Greek Speakers and Eastern Martyrs: The Greater Contexts of the Theodotus Chapel, Santa Maria Antiqua, Rome (741-752)
Joseph Kopta (BFA/MS)

This paper examines the broader contexts of the decorative program of the Theodotus Chapel in Santa Maria Antiqua, Rome. Byzantium’s influence on Rome’s artistic culture in the eighth century, in the midst of the iconoclastic controversy, significantly shaped the Theodotus Chapel’s style and iconography as a site of papal-court patronage. The substantial number of Greek-speaking immigrants to Rome during this period developed a cultural climate in which these frescoes could be executed in an orthodox milieu at a time when images of its kind were anathematized in the eastern Mediterranean. Through three broadly defined avenues of influence that shaped the pictorial program of the Theodotus Chapel- cultural, religious and political, and artistic- this paper demonstrates that the Theodotus Chapel frescoes belong to a Rome that interacted with and actively made use of Byzantine iconography.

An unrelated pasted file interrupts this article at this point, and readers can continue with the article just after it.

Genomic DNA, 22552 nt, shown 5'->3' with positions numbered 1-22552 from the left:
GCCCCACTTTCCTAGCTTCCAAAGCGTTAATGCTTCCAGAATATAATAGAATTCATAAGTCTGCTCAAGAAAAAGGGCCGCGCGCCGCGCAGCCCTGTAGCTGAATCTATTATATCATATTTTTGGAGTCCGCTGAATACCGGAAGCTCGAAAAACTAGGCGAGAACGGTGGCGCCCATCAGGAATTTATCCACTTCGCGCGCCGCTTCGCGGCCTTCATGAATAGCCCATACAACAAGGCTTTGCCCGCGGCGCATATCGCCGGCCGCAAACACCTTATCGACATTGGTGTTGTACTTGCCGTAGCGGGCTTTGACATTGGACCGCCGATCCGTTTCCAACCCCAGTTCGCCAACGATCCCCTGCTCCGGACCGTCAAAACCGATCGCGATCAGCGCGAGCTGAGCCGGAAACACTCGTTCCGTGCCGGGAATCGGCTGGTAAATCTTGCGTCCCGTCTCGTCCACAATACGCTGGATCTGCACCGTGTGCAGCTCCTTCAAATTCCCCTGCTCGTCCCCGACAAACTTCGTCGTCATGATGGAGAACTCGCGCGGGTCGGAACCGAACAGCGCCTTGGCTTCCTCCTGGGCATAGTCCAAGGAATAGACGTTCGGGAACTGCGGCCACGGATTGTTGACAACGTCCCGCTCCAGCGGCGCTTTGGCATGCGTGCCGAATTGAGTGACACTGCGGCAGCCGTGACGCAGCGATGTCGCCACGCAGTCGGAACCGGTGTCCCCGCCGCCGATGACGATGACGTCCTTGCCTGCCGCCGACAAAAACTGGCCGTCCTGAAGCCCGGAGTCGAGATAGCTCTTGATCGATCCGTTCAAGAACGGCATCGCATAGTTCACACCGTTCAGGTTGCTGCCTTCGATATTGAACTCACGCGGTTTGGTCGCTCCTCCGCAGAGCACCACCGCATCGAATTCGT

Joseph Kopta (BFA/MS ’10) was Museum Educator for Exhibition Programs at The Aldrich Contemporary Art Museum in Ridgefield, CT, where he directed Radius, the museum’s professional development program for artists. He is currently studying theology at Holy Cross Greek Orthodox School of Theology in Brookline, MA, and Classics at Harvard University. He contributed the entries “Canosa di Puglia” and “Kenneth Conant” to the forthcoming Grove Encyclopedia of Medieval Art, to be published by Oxford University Press.

The 10th Annual Master’s Thesis Presentations will be held on Wednesday, April 13, 2011 at 5pm in Myrtle Hall, 4E-3, Pratt Institute.